From Amnesty International, May 10:
Israeli authorities should release or charge a Palestinian writer and academic held for almost three weeks in the occupied West Bank, Amnesty International said today. The Israel Security Agency (ISA) say they want to keep Ahmad Qatamesh in detention in connection with allegations of involvement with the Popular Front for the Liberation of Palestine (PFLP), which he denies.
“We fear that Ahmad Qatamesh may be behind bars for no reason other than the peaceful expression of his political views,” said Philip Luther, Amnesty International’s Deputy Director for the Middle East and North Africa.
“If this is so, Amnesty International would consider him a prisoner of conscience and call for his immediate and unconditional release.”
Israeli security forces raided Ahmad Qatamesh’s family home in Ramallah at around 1am on 21 April. When they did not find him at home they arrested him at his brother’s house nearby. He was questioned for 10 minutes after his arrest, the only time he has been asked about the allegations.
Ahmad Qatamesh became one of Israel’s longest-serving administrative detainees in the 1990s. He was arrested by the Israel Defense Forces (IDF) in 1992 and reportedly tortured, then placed in administrative detention more than a year later. Despite a lack of evidence presented against him, his detention orders were continually renewed until 1998 when he was freed in the midst of a sustained international campaign for his release.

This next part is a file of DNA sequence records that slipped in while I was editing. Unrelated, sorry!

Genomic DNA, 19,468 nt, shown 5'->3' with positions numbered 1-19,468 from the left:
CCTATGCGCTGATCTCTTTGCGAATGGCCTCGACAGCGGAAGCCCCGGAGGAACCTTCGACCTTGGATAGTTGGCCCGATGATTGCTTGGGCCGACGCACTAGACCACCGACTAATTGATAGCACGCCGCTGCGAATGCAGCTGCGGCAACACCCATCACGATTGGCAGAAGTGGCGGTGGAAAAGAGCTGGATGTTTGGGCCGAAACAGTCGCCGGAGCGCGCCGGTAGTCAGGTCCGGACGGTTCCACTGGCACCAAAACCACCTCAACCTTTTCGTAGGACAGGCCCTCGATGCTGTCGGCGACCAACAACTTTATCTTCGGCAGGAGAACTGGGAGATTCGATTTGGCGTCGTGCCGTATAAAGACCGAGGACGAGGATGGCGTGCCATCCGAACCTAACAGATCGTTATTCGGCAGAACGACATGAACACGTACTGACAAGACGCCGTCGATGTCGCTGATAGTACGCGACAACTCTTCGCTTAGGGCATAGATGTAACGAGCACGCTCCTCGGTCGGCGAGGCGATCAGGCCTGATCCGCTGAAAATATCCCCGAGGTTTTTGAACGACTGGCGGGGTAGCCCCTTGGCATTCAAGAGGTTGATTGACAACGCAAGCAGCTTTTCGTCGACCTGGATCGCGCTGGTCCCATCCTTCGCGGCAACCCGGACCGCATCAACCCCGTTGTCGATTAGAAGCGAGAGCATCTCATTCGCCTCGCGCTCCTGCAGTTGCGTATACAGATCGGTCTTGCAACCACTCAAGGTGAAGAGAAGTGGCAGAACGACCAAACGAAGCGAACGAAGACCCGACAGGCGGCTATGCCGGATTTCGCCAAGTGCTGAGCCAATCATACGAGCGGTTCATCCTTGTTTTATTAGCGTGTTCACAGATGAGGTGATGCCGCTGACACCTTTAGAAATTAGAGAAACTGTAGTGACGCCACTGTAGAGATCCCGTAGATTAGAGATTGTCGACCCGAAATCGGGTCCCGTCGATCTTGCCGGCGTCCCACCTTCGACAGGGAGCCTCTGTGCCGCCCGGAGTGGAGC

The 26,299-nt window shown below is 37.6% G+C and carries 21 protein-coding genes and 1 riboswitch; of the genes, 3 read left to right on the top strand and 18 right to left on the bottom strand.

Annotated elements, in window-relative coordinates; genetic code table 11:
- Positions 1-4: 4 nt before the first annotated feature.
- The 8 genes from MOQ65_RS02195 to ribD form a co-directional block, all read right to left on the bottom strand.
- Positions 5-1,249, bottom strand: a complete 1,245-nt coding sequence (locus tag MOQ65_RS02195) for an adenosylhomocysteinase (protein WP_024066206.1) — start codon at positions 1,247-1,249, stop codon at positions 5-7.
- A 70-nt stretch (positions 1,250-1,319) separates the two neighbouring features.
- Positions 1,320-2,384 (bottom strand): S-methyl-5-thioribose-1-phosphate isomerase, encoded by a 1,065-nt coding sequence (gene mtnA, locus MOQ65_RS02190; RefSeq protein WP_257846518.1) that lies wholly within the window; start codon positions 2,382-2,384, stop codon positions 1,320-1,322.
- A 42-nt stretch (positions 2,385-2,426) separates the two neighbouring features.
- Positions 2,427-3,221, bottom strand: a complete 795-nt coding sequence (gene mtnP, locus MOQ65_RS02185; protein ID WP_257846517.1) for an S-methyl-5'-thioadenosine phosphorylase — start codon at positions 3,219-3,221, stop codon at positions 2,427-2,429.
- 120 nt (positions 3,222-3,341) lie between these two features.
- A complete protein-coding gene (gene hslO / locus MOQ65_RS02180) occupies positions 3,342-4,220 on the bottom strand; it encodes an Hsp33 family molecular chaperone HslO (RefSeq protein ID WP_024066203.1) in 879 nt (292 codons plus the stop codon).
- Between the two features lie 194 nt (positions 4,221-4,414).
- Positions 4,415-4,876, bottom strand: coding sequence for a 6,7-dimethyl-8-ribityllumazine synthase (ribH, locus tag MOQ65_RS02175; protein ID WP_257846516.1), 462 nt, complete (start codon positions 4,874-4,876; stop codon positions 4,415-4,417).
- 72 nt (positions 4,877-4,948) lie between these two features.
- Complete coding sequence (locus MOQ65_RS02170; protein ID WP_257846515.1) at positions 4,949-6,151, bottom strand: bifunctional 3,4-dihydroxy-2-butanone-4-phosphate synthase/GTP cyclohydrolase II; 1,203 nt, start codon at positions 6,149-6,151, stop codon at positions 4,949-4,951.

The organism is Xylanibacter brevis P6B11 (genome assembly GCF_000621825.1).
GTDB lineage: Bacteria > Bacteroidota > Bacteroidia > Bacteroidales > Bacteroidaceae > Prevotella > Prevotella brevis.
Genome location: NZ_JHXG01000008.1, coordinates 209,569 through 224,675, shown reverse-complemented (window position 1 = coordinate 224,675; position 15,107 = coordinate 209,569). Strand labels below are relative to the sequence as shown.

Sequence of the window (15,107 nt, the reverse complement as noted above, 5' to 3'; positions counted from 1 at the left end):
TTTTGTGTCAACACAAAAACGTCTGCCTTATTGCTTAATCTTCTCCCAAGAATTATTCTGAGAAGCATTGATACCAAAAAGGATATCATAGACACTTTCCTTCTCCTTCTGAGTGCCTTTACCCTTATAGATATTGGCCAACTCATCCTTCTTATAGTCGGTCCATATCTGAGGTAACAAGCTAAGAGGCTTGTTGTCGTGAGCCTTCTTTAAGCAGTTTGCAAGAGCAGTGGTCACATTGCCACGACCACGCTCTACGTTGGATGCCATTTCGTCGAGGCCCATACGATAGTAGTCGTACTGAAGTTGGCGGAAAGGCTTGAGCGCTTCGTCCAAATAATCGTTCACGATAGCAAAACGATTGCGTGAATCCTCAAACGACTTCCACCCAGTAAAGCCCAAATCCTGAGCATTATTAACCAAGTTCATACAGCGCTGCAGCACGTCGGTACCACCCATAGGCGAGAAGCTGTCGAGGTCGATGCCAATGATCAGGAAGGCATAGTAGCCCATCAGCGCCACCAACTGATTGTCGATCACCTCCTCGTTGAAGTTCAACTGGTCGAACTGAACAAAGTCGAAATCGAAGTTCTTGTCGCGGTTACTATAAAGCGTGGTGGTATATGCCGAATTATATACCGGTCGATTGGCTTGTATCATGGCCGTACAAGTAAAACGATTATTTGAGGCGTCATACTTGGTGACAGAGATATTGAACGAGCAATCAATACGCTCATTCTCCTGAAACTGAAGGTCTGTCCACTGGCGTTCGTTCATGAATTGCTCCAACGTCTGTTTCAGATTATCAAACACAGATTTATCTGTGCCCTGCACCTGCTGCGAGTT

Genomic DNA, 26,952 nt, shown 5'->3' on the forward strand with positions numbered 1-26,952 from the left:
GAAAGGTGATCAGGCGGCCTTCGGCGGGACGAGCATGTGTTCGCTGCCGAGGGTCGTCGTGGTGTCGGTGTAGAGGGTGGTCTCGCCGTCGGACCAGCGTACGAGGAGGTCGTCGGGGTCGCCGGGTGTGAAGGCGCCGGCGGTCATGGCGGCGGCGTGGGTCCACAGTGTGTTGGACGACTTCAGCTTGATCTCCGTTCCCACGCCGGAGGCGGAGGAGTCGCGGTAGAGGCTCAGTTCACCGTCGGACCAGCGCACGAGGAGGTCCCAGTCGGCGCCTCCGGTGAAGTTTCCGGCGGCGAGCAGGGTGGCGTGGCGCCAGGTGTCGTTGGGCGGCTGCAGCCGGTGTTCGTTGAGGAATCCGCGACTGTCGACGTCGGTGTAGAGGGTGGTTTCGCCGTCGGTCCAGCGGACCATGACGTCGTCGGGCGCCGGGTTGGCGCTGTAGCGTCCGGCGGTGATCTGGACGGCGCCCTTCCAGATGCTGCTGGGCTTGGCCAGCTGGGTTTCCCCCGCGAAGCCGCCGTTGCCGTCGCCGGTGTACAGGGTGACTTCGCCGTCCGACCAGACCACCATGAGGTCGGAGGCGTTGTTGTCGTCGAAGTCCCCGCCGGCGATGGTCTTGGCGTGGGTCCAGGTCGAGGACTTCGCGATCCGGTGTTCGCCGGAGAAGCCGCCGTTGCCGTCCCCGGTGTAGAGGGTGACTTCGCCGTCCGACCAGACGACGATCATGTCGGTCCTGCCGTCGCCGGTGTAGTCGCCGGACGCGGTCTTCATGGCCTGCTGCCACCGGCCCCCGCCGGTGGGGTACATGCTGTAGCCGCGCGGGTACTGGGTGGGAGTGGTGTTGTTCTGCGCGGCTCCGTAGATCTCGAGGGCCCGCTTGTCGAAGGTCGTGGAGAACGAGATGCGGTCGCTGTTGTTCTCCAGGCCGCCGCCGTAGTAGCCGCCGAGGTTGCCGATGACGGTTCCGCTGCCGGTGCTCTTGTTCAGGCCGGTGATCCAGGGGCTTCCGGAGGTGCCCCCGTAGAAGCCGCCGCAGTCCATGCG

Ahmad Qatamesh is known for his memoir of this time in detention, entitled “I shall not wear your tarboosh [fez]”.
Twelve days after his recent arrest, Ahmad Qatamesh was issued with a six-month administrative detention order after a military judge refused a request from the ISA to extend, for the second time, his detention for questioning.
The detention order appeared to have been produced for another person entirely—a Hamas suspect whose name was erased using correction fluid and replaced with that of Ahmad Qatamesh.
“The use of someone else’s detention order to hurriedly renew Ahmad Qatamesh’s detention seems to be a sign of the Israeli security forces’ cavalier attitude to due process for Palestinian detainees,” said Philip Luther.
On 8 May, the authorities replaced the flawed administrative detention order with a fresh one and presented it to a military judge, who will decide whether to reduce, cancel or confirm the period of detention.
The order now says Ahmad Qatamesh is being held for posing an unspecified security risk, but no evidence has been presented.
The judge has asked to see any secret evidence against Ahmad Qatamesh, which the ISA must present at a hearing on Thursday. The hearing will be closed with neither Ahmad Qatamesh nor his lawyer allowed to be present.
Israel’s administrative detention procedures allow for indefinite detention without charge or trial.
The authorities say that the detainees are a “security risk”, but do not tell them or their lawyers how they have made this assessment in order to allow them an effective opportunity to contest it.
“The Israeli authorities have used administrative detention to lock up hundreds of Palestinians arbitrarily for prolonged periods,” said Philip Luther. “Ahmad Qatamesh must either be released or be charged and given the chance to have his case heard in an open court.”
The PFLP is a left-wing Palestinian political party which also has an armed wing. While Ahmad Qatamesh was a political and intellectual supporter of the PFLP in the 1990s, he says he has not been involved with them for 13 years.
To Amnesty International’s knowledge, he has never been involved with the PFLP’s armed wing or advocated violence.